final words, for now...
Chris Matthew Sciabarra
cms10 at SPAMis2.nyu.edu
Sun Sep 5 19:31:32 MDT 1999
... I hope. I'm really, really deeply involved with editing the final
draft of my next book, for which I have about 4 weeks to deliver to Penn
State Press. I would like very much to stay here... and to continue
chatting, and will surely be lurking for a while, but I'm not entirely
convinced that my presence is wanted here, given that Carrol Cox states
that "This exchange exhibits vividly the point Jim Craven made -- that
not much useful can flow from the presence of a libertarian, and a
scholastic libertarian at that, on the list." I had thought that some
useful things were being stated already. John Stuart Mill once said that
if you favor a certain doctrine, it is always good to come up with people
who will criticize it, just to keep you on your toes. That observation
goes both ways, in my book, and that's why I've always surrounded myself
with people who criticize me and my convictions.
Sam Pawlett points to state capitalist systems, and also asks about Coase
on planning and externalities. I can only say in response that the "state
capitalist" systems he refers to are almost all going thru convulsions at
this point. The fact that some are able to sustain certain industrial
sectors for a time does not mean that they are stable economies. And they
still have an international market to which they refer.
I think it was Oskar Lange who once said that as long as socialists had at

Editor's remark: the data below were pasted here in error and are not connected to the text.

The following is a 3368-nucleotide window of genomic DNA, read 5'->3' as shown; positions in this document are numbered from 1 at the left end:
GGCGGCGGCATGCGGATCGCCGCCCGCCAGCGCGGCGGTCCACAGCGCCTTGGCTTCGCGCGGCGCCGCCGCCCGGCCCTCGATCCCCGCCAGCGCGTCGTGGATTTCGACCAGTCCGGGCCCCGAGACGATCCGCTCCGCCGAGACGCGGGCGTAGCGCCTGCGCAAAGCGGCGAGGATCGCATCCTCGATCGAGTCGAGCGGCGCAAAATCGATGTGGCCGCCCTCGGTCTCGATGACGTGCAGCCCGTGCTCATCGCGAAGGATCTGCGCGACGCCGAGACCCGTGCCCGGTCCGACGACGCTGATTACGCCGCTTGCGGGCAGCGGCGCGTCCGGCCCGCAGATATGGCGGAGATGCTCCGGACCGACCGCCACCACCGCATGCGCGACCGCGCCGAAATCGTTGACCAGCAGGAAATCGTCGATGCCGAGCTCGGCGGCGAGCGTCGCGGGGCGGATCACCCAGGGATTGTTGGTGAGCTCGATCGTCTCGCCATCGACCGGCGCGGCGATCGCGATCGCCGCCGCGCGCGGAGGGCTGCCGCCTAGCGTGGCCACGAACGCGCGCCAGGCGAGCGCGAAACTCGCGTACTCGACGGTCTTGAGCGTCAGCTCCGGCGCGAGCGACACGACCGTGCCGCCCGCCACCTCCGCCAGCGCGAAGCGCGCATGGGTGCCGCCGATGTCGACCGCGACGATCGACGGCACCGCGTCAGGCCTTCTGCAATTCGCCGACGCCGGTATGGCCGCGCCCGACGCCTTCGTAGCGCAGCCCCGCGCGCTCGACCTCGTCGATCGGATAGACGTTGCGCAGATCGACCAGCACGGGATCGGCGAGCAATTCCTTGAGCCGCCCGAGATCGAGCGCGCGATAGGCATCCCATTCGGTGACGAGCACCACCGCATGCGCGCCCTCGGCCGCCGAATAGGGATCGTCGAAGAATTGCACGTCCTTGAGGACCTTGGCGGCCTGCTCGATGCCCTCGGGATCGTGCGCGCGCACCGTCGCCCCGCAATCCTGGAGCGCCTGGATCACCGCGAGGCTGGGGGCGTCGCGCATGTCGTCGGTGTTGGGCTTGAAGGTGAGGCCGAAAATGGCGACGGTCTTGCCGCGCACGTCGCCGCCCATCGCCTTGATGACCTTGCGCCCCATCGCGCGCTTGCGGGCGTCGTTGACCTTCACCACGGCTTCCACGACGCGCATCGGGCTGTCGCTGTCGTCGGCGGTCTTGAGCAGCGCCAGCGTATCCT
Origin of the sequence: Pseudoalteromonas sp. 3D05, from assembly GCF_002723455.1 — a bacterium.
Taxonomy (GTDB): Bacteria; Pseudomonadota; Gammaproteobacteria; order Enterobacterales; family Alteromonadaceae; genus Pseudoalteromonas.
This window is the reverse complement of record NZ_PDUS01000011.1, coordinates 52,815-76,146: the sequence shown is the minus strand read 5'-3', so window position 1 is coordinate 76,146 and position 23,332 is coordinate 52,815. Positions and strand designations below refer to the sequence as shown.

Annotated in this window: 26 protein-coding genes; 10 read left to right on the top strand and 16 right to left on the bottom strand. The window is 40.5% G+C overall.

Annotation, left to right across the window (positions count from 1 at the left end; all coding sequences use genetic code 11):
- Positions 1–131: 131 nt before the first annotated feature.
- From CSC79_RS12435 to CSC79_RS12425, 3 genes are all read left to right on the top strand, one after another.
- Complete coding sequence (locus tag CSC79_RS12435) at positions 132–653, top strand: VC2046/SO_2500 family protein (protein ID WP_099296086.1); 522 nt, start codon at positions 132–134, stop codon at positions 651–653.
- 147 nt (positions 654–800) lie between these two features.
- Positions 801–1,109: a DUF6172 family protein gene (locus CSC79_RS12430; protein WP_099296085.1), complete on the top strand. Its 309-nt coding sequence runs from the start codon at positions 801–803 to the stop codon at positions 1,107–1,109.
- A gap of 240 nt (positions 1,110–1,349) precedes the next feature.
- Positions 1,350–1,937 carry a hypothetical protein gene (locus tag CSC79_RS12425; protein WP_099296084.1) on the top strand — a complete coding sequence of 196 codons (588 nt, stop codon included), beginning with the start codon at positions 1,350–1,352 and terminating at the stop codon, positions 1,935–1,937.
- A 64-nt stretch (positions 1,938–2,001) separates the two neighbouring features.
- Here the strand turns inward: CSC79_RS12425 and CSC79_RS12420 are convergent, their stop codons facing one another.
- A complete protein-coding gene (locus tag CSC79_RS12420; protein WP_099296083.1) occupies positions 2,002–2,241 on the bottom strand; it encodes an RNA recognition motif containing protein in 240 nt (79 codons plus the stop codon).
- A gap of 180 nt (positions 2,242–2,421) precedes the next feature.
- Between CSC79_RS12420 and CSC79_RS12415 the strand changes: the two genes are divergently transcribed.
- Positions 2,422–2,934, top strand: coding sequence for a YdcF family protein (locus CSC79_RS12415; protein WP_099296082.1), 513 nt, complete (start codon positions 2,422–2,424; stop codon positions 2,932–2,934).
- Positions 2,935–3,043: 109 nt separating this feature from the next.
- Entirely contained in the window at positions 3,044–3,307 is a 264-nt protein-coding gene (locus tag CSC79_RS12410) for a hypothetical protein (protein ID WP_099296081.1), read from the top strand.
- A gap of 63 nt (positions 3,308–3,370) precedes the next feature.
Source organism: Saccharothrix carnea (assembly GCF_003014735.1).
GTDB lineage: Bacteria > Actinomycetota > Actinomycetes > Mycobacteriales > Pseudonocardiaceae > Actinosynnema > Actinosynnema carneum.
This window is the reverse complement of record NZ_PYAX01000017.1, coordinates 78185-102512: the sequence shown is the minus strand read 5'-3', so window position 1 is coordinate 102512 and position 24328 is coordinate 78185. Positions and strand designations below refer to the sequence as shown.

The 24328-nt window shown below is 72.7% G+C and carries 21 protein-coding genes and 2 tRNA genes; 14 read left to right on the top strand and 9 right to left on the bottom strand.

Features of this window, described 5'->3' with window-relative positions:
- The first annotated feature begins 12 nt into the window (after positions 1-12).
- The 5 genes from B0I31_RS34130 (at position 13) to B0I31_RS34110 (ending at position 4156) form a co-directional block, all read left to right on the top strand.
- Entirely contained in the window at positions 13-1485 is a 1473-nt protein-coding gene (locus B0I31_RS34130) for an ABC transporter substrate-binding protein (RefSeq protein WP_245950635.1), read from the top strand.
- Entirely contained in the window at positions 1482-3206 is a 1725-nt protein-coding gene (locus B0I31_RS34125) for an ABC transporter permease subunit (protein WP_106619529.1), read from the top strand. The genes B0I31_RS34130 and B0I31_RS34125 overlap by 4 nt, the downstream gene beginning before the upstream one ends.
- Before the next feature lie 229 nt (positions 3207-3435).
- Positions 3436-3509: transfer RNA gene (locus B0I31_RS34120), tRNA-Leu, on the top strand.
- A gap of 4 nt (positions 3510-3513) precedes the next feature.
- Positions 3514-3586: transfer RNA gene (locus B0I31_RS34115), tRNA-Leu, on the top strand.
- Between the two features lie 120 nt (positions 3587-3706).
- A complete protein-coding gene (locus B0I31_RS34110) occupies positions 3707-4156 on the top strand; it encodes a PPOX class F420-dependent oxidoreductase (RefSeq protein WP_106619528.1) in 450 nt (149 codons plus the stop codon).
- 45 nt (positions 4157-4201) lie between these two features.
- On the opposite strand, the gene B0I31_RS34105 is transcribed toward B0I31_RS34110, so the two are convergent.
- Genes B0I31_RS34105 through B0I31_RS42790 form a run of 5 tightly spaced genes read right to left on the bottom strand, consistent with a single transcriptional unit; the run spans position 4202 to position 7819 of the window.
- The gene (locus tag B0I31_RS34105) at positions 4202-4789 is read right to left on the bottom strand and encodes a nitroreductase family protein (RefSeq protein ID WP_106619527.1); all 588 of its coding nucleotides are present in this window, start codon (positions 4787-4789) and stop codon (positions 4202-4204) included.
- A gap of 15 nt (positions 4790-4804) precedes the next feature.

least ONE capitalist market to refer to, they'd be alright. The point is
-- what happens when socialists get their way, and destroy all semblances
of markets and prices? The fact remains: markets are needed somewhere in
order for planners to do what they do. If it were not for the black market
"tolkach" entrepreneurs in the former Soviet Union, there would have been
far worse problems than shortages.
As for Coase, it is my understanding that the Coase theorem shows how
externalities can be internalized by the creation of private property
rights where they aren't... which is why his original article spoke of the
I don't disagree with Sam's discussion of US militarism on behalf of
capitalists. My point is that this state intervention is what makes the
injustices possible. The libertarian viewpoint is an answer to the
one-sided perspective put forth by Engels, and adopted by all too many
socialist theorists, who said that monopoly, booms and busts, and other
crises are brought about strictly by economic factors. "At no point
whatever are robbery, force, the state or political interference of any
kind necessary," he said. This economism is empirically false; the state
is always involved -- and has always been involved -- in the process.
It was not my intention to twist Michael Perelman's words; I was simply
trying to point out that the Austrians differ from their neoclassical
rivals. I also believe that their theories are even more appropriate to
the current information economy because they are deeply aware of the role
that information plays in the market system.
As to whether or not an experiment in libertarian free markets or any other
socio-economic system is possible without interference from the US
government... let me say this: As radicals, we are all allowed to dream.
The fundamental question is simply this: whose dream is more realistic?
The libertarian one -- which requires the presence of markets and prices;
or the socialist one -- which requires their absence. I think everybody
knows my answer to the posited alternatives.
Anyway, I would like to stick around -- but I will simply be unable to
answer 6-8 replies to my posts every day. I just don't have the time. I
realize that by being here, I invite these responses. So, I'll do my best
to keep abreast of the dialogue -- and try to minimize my posts for the
next month or so... the book -- and the publisher -- won't wait.
Chris Matthew Sciabarra, Visiting Scholar
NYU Department of Politics
New York, New York 10003-6806
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